The Baja Club hotel. Photo by Cesar Bejar.



A consummate citrus farmer and hotelier, Carlos Couturier was born and raised in San Rafael, Mexico. He is a founding partner and Director of New Projects at Grupo Habita, and is known for revolutionizing the boutique hotel industry in Mexico together with his partners Moisés and Rafael Micha. 

As the grandson of French immigrants, Couturier credits his childhood growing up on the farm for cultivating his knack for hospitality, as well as his frequent travels with the citrus business, which made him somewhat of a connoisseur in hotel stays.

To date, through Grupo Habita, he owns 14 hotels in Mexico, including the famous CondesaDF in Mexico City, as well as The Robey in the United States.  

In 2019 he was recognized by the French Legion of Honor for his work in associating his projects with the fields of architecture, heritage preservation, art and culture, and bringing together the French and Mexican cultures. This year he inaugurated the newest addition to the group’s portfolio, Baja Club, a boutique hotel in La Paz, Baja California Sur. He invited us along to discover the paradisiacal destination through the eyes of a visionary hotelier.

Instagram: @ccoutu2000

Can you briefly tell us about Baja Club?

Baja Club is Grupo Habita’s most recent opening. An original and intimate hotel located in front of the bay in La Paz, Baja California Sur, Mexico. It’s a historic building with a total of 32 rooms, 27 of which have private terraces and five inside the original 1910 mansion. There is a Greek restaurant inside, as well as a spa, a rooftop bar and a very special pool.

Why did you choose La Paz as a new destination?

Because it was the perfect destination, it’s not on the radar of the global traveler yet. Virgin and crystalline beaches, history, dry and pleasant climate all year round, a unique community, different activities just a stone’s throw away (diving, mountain biking, kite surfing, trekking). It’s an oasis in the Baja desert, but with the charm of Havana and Tel Aviv.

Do you remember your first trip there? 

Yes, it was as a teenager. It was still a territory, since to be a state more than 500,000 inhabitants were required. I arrived by ferry from Mazatlán on a trip with my parents and my brothers. It was a stop on the way to Cabo San Lucas. We spent New Years in the first hotel that opened there. It was 1976.

La Paz was a free port. There were many Chinese stores and a very different energy from the rest of Mexico. Like a Mexican ‘far west’. Today the entire state of Baja California Sur has only 900,000 inhabitants in an area of ​​75,675 square km. An earthly paradise!

What was your first impression of the region?

Amplitude and freedom. Driving for hours without seeing anything but cacti, desert and empty beaches. It was almost like going to the moon.

What does Baja California Sur smell like?

Purity. Clean breeze. Saltpetre. Seafood. Peace.

What does it taste like?

Like Mexico. Like Pacifico beer, fresh clams, freshly baked bread, grilled fish, mezcal.

Your best discovery of the destination?

Its people. They are kind, caring and peaceful. They are lovers and protectors of the environment. La Paz is the safest city in Mexico. You can breathe well-being.

If you had to choose your favorite thing in Baja, what would it be?

The Playa Escondida. I go by mountain bike from the hotel (20 minutes). Then I do a bit of hiking (10 minutes) to arrive at the most beautiful beach in Mexico, and I have it all to myself.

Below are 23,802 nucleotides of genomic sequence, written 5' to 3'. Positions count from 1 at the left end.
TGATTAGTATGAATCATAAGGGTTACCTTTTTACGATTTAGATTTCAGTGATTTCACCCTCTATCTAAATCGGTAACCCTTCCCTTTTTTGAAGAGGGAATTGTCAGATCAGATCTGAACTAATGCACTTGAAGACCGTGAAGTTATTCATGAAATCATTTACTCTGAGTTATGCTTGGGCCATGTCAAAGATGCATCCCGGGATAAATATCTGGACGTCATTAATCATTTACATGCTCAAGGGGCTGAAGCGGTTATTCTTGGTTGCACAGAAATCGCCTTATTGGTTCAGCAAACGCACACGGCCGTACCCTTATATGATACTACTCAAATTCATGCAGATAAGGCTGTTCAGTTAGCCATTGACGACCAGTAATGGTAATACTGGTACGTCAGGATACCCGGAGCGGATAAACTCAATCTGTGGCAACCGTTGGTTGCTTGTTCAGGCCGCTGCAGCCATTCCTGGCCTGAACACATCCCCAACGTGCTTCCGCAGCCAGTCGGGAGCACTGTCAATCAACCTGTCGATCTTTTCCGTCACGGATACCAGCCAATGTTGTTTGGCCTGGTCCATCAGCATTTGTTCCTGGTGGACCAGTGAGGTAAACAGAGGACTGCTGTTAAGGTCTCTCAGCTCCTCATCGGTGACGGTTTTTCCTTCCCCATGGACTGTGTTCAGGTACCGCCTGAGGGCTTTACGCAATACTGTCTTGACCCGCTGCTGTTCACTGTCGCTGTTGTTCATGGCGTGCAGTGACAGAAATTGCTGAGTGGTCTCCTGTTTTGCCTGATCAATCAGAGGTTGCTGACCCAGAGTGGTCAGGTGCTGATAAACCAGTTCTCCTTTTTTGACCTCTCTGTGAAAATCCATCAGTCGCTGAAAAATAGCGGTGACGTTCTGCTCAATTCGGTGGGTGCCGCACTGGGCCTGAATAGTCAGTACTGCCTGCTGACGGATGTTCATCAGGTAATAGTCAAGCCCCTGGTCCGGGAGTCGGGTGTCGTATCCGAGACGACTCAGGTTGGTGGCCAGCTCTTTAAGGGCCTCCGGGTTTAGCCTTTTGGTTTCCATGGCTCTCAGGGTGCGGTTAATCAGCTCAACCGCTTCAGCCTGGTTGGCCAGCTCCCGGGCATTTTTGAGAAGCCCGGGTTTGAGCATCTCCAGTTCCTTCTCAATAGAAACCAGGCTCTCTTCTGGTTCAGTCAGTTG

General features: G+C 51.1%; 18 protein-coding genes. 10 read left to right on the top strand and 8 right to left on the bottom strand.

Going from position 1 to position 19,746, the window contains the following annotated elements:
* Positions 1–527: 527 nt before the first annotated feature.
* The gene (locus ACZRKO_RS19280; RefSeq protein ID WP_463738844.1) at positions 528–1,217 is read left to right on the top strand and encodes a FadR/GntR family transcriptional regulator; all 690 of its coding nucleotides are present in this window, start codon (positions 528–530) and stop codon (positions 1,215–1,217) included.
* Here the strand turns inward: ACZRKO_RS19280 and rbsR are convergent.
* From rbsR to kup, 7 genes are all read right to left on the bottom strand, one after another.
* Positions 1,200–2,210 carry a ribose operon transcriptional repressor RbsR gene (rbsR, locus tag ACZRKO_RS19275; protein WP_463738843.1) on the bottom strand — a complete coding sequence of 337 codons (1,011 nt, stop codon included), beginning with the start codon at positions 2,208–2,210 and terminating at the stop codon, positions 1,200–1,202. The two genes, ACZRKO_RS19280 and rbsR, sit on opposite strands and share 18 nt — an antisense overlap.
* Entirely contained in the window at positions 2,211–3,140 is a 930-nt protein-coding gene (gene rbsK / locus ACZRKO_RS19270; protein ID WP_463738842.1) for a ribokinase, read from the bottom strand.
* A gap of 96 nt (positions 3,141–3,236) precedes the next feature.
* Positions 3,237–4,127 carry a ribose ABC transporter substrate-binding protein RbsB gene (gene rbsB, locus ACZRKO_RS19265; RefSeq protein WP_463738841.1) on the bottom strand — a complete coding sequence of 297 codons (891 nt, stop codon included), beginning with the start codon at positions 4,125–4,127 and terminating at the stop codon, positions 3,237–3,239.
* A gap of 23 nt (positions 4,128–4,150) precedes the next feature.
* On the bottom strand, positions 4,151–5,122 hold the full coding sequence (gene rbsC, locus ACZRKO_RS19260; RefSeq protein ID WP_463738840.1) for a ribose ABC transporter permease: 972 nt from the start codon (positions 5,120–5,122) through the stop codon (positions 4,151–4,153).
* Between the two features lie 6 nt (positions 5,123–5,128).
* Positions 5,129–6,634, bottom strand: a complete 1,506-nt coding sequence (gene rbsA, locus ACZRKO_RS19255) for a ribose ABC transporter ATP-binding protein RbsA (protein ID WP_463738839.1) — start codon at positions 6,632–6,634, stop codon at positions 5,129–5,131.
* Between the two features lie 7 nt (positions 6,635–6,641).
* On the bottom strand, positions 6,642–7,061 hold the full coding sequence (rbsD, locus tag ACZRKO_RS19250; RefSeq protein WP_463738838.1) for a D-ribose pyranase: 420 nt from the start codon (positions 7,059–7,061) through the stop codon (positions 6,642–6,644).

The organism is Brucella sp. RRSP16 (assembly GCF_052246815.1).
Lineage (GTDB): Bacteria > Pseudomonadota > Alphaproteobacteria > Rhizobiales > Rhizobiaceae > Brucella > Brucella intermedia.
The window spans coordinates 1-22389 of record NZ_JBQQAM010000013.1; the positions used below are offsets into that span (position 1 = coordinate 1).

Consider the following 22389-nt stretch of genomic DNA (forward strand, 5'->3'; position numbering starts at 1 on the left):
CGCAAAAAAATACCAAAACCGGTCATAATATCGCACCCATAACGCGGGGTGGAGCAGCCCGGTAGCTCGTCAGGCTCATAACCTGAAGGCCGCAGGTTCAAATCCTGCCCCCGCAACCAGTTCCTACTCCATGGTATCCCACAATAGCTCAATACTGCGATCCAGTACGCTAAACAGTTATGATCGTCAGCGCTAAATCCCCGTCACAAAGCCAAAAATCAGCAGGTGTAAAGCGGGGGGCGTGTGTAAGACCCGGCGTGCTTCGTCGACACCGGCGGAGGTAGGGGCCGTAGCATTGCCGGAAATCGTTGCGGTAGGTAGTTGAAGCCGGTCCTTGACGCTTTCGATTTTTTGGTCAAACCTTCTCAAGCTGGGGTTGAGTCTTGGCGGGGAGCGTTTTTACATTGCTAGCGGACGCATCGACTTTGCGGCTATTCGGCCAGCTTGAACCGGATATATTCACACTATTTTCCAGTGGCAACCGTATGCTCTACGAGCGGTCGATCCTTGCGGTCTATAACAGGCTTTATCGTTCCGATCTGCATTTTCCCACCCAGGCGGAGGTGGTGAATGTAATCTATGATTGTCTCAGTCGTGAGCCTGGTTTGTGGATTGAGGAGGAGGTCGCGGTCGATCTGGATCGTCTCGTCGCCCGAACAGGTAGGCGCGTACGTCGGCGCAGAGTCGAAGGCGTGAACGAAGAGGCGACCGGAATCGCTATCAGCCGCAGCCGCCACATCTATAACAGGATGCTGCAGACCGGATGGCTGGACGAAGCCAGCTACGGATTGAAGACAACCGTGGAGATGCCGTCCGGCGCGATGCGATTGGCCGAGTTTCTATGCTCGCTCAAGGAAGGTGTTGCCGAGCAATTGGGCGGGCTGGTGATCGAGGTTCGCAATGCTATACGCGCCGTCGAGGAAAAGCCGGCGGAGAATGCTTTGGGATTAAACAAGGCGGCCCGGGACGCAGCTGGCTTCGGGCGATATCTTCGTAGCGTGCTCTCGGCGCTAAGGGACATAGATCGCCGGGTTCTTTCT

If La Paz had a soundtrack, what songs would be included?

My soundtrack to La Paz would start with Latin jazz, with Henri Salvador. During the day it would have smooth soul and bossa nova, and it would end with Bad Bunny and grupera music.

When you travel to Baja, you cannot miss _________.

When you travel to La Paz you can’t miss… your flight! And then don’t miss staying at Baja Club.

A typical food or drink?

Aguachile of ax callus (callo de hacha) accompanied by an ice cold beer.

Describe a perfect day in La Paz?

Go cycling around the boardwalk first thing in the morning. Have breakfast at Baja Club, then take a boat ride and spend the day on the island of Espiritu Santo. Head back to Baja Club, go to the spa and request a deep tissue massage. Watch the sunset from the rooftop and later enjoy creative Mexican food for dinner at Hambrusia.

Something everyone should know before arriving?

That the desert sun is strong. Sun protection and a hat are musts in Baja.

What is the most unique thing about La Paz, something you haven’t seen anywhere else?

Its marine fauna. It is really unique. Jacques Cousteau was not exaggerating when he said that the Sea of ​​Cortez is the aquarium of the world.

Any words or local slang?

¿Neta? (Really?)

You’ve always been a visionary in detecting a destination with potential and creating a community through your hotels. In your opinion, what are the characteristics of a good city or destination?

A destination, or a city, to appeal to global travelers today needs:

To not be gentrified. That is it continues to maintain its authenticity. Everything that differentiates it from others.

Have an intelligent and jovial community.

Offer culture, gastronomy, history and tranquility.

What is the first thing you look for when building a hotel? 

The first thing we look for at Grupo Habita is that the hotel belongs to its environment. That it be nourished by the spirit of what surrounds it, and at the same time, innovative and purposeful. It should be the grandfather and, at the same time, the grandson. 

What makes some hotels successful and others less so?

I believe that a successful hotel is one that maintains its identity throughout the years.   

What is beauty to you?

Beauty, for me, is balance.

Baja Club. Photo by Cesar Bejar.

Images courtesy of Carlos Couturier and Grupo Habita.